Rocky Balboa Reviews
In this PG-rated sports drama, widower Rocky Balboa (Stallone) comes out of retirement and dons his gloves for his final fight, which pits him against the reigning heavyweight champ Mason 'The Line' Dixon (Antonio Tarver).
Somebody Up There Likes Me is a film about and expression attributed to boxing champ Rocky Marciano, but it likewise applies to another successful pugilist called Rocky, namely Balboa. With Adrian - long Rocky's anchor - out of the picture, the iconic character gets a refreshing new story arc while keeping her spirit very much alive and Stallone brings great poignancy to the part. Here, as a restaurateur happily telling old fight stories at - you guessed it -Adrian's, his next chapter feels wholly appropriate and plausible yet entirely respectful of the Balboa legacy. It's also great to see Young, so long relegated to third tier player, finally get elevated to second billing. If only his scenes with Stallone - mostly them trekking through Philadelphia revisiting long gone haunts - didn't descend into melodrama. Rocky's embattled relationship with his son teeters on the same melodramatic precipice, but it nonetheless rings true. As for the fight, in which computer analytics break down the actualities in a staged exhibition between far-over-the-hill Rocky and the current champion, it borders on hogwash. But, truth be told, it's damn entertaining hogwash.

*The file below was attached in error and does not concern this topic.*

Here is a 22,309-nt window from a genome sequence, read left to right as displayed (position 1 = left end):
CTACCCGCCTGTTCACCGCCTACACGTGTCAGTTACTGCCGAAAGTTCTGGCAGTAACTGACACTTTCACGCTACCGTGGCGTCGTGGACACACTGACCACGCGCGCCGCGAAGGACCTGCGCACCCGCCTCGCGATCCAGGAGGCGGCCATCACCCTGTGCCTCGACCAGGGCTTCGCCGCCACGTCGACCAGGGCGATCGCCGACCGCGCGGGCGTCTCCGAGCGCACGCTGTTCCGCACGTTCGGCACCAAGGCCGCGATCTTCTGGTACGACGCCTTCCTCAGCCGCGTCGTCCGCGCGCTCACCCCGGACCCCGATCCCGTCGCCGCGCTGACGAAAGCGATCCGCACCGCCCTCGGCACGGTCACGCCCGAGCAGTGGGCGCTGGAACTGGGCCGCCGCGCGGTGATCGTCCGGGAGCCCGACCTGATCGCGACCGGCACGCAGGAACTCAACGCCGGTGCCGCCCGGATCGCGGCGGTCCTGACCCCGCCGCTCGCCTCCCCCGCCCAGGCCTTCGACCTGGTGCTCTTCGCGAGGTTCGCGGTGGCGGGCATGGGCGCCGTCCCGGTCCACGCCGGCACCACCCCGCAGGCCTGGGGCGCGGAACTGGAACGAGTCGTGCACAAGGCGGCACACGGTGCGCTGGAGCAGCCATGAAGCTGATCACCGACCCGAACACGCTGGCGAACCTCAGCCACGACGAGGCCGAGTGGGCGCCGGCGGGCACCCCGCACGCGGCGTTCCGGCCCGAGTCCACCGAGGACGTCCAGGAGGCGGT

Bottom Line: Million Dollar Maybe
Same kind of boxing, same opponent, even without Mickey 's guidance, Apollo ' s guidance, Adrian ' s guidance it's still the same Rocky, just a bit aged. Far beyond the successes, victories, and intensity that is aged.
It's Something Gone. Veteran's Reunion.
I'm so glad Creed has come along and breathed new life into the franchise because let's face it, it was crying out for it.